Christianity began in the city of Jerusalem around 35 A.D. After the first church was established by the early believers it was attacked by the Jews who wanted to rid themselves of the followers of Jesus Christ. They had previously crucified Jesus because they viewed him as a threat to their power and as a danger to all of Jerusalem. They honestly believed that when Jesus was crucified that his influence would die with him. They were wrong. The Jews didn’t anticipate that his followers would continue to spread his message to the world. So they slowly started a campaign to persecute the early church. Ultimately, they were able to force many Christians to flee Jerusalem to other parts of the world.
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Persecuted Christians Settle all over the Empire of Rome
The Romans had dominated Jerusalem and the surrounding territories within the ancient Middle East and Mesopotamian area. They also controlled most of the lands around the Mediterranean Sea. When Christians left Jerusalem, they spread out to nearby regions within the Roman Empire. As they settled into these areas they started to form new churches. Most of the pagan people that lived in the areas where the Christians settled into thought they were as an odd and strange cult. People were pagans, and the concept of one god was just too foreign for them to understand.
Polytheism is the belief in more than one deity, and ancient people had many polytheistic religions. The Romans were known to worship a pantheon of gods and when they encountered a group of people who worshiped and honored one god they thought this was rather different than the norm. Many Roman people didn’t take to the Jews concept of monotheism, and they didn’t accept the Christian version as well.
General Animosity Toward Early Christians
Christianity was seen as a pagan religion to the Romans. After churches began to form in various parts of the empire the Romans started to become more aware of Christian practices. Many of them formed the idea that Christians were cannibals and that they indulged in incest. They also couldn’t understand the concepts of holiness, salvation, and sin. These were foreign ideas to pagan men. Even though the Romans did stress ideas such as purity, strength, vigor, justice and righteousness; they were rooted in man’s ability to produce these results and not dependence on God (Jesus) through the power of the Holy Spirit.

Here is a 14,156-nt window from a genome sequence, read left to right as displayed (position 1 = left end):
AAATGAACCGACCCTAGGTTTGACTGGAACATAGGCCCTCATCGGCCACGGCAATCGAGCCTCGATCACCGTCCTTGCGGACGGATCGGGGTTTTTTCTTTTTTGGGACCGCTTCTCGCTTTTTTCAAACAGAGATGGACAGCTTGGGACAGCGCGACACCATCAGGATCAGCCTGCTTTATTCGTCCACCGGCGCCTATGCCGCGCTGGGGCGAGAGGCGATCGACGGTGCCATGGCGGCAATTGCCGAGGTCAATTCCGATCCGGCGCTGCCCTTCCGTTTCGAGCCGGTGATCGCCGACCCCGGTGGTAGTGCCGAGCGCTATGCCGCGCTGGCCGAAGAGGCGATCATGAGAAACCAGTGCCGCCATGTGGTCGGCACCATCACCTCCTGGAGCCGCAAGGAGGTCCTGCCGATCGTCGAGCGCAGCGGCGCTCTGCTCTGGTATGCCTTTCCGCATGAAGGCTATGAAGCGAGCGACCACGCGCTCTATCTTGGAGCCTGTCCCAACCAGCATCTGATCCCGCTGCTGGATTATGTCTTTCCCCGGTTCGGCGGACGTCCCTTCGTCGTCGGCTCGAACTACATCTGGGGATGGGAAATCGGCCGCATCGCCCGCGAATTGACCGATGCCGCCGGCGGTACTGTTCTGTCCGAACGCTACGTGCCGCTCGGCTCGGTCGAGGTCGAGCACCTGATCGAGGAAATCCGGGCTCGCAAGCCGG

Most people do not like it when they encounter other groups of people who are different from themselves. Many early Romans felt this way about Christian worshippers. Roman rulers held the same opinion as their subjects. Since they were charged with keeping order within the empire, they sometimes lashed out against the Christians.
The early Christians were martyred all over the empire by different rulers at different times. Some of the most noted rulers who persecuted Christians were Emperor Nero, Emperor Domitian, and Julian the Apostate. After the early Christians were martyred many of the first believers thought to keep them in remembrance.
Catholic Church Establishes Canonization Practice in Honor of Martyred Believers
The Catholic Church was the first established Christian denomination that was started outside of Jerusalem. The word Catholic means “universal” and the universal church was the first Christian organization that started the worship of martyrs or the worship of Christian saints. The Roman Church began a process of recognizing martyred saints around the 2nd century AD. It is listed on the Bible Timeline between 150-250 A.D. This process eventually became known as canonization and many Christian martyrs who showed exemplary service for the cause of Christianity could be added to the list. The practice still continues, and it is not uncommon for some Catholic believers to pray to these saints so that they could petition God on their behalf. When Christians died after living an outstanding life in Christ, they could be venerated as a saint by the Catholic Church. Famous martyrs over the years have been canonized, and they include Stephen (Acts 6 – 7) who was the first persecuted Christian and Origen and Polycarp, who were early church, fathers.
Acts 6 -7 Martyr of Stephen
Acts 8: 1 The first is persecuted and scattered.
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